To ensure that your child gets appropriate medical care at school, you'll want to make sure you've set out a diabetes school plan. To do this, you'll need two important documents. The first is a Section 504 Plan, which should specifically state what is expected of each school staff member who interacts with your child. The other is a diabetes management plan, which specifies the orders from your health care provider regarding your child’s diabetes management needs.
What Should Be in a Section 504 Plan?
Each Section 504 Plan will be customized based on the specific needs of the child. It might address issues on accommodations such as:
- Allowing the child to test his or her blood sugar levels and administer insulin, as well as the person(s) who will take over these tasks if the child is unable to do so.
- Designating a place (nurse’s office) where blood sugar levels will be tested and insulin administered.
- Allowing the child to eat as needed. This includes snacks and eating lunch at a designated time.
- Making extra trips to the bathroom or water fountain.
- Permitting extra absences for medical appointments and sick days.
All plans should also include designated staff members trained to recognize and respond to high and low blood sugar reactions and administer glucagon, if necessary. This would include staff members such as teachers, coaches and bus drivers.
The American Diabetes Association offers a model Section 504 Plan [PDF] for a student with diabetes that you can print and use for your child.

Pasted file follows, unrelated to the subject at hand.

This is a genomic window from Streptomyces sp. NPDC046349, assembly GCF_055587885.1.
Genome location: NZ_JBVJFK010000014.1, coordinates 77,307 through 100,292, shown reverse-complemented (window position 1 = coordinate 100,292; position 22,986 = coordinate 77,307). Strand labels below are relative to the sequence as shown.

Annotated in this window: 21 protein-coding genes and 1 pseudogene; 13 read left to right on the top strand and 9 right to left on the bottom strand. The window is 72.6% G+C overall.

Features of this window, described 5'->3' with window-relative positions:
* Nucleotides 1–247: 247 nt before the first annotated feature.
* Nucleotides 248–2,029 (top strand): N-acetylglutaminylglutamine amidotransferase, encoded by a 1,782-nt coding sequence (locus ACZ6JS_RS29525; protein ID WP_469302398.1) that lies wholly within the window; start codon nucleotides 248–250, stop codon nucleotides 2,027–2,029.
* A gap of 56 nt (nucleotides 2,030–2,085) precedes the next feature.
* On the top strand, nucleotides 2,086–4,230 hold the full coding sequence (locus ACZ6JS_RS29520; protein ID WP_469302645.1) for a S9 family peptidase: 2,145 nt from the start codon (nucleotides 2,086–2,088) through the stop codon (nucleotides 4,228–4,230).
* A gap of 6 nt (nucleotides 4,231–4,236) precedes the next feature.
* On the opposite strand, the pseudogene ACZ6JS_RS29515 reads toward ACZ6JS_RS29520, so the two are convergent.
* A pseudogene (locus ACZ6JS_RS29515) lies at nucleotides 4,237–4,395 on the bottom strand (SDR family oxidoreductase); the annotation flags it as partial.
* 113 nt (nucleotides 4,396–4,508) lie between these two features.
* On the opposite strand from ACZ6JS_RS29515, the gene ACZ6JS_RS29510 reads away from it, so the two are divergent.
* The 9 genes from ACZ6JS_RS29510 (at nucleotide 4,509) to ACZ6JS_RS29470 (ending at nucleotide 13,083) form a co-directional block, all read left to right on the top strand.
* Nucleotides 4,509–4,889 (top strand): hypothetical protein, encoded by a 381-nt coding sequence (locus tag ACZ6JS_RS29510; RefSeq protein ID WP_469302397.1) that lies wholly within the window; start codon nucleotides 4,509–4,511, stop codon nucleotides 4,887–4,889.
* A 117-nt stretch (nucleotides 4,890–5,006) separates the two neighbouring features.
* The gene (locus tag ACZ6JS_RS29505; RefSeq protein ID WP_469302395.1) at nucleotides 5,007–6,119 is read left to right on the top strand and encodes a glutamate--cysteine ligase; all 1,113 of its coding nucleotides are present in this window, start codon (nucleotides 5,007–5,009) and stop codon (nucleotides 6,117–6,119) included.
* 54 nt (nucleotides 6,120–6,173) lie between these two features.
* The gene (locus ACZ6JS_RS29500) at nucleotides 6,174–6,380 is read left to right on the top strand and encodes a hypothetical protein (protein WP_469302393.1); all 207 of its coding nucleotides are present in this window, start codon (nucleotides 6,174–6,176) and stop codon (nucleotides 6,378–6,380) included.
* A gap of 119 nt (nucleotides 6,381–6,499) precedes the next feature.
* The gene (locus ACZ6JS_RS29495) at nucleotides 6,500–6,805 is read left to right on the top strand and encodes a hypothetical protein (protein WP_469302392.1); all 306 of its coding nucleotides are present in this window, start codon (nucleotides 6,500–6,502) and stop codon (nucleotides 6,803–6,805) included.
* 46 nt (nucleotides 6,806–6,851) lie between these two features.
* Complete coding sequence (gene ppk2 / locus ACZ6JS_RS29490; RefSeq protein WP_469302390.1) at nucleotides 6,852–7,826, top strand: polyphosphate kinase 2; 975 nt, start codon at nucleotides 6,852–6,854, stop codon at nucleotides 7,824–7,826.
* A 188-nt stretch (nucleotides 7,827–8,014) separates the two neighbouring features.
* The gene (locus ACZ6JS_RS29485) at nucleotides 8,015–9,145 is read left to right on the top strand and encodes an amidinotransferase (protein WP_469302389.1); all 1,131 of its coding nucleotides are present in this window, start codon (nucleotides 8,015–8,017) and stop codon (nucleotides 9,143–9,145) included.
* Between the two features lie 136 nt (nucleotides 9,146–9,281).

What Is a Diabetes Medical Management Plan?
Along with the Section 504 Plan, each child must also have a diabetes medical management plan. This is a document signed by your health care provider that describes the specific health care services your child is to receive at school. The Section 504 Plan sets the parameters for your child’s care and who will perform them. The diabetes medical management plan can be thought of as a type of doctor’s order and goes into the actual health care management of diabetes. It includes information such as:
- Times when blood sugar should be checked
- When and how much your child should eat during snacks and meals
- Your child’s behavioral symptoms of high and low blood sugar
- Specific actions to be taken during high and low readings, which could include giving food, insulin or glucagon
- Any modifications to routine diabetes management before or after exercise
- Which diabetes care tasks your child is able to do on his or her own
- Emergency numbers for parents, health care provider and others and when each should be called
The American Diabetes Association also offers a model diabetes medical management plan [PDF] for a student with diabetes that you can print and use for your child.
To make sure that your child is properly evaluated for coverage under Section 504 and has a valid diabetes medical management plan, contact your child’s principal or guidance counselor. He or she will help you set these up for your child.
Major Federal Laws Affecting Children with Diabetes. American Diabetes Association. Accessed September 8, 2009. http://www.diabetes.org/assets/pdfs/know-your-rights/for-lawyers/major-education-laws.pdf
Laws Protecting Children with Type 1 Diabetes. Juvenile Diabetes Foundation. Accessed September 8, 2009. http://www.jdrf.org/index.cfm?page_id=103473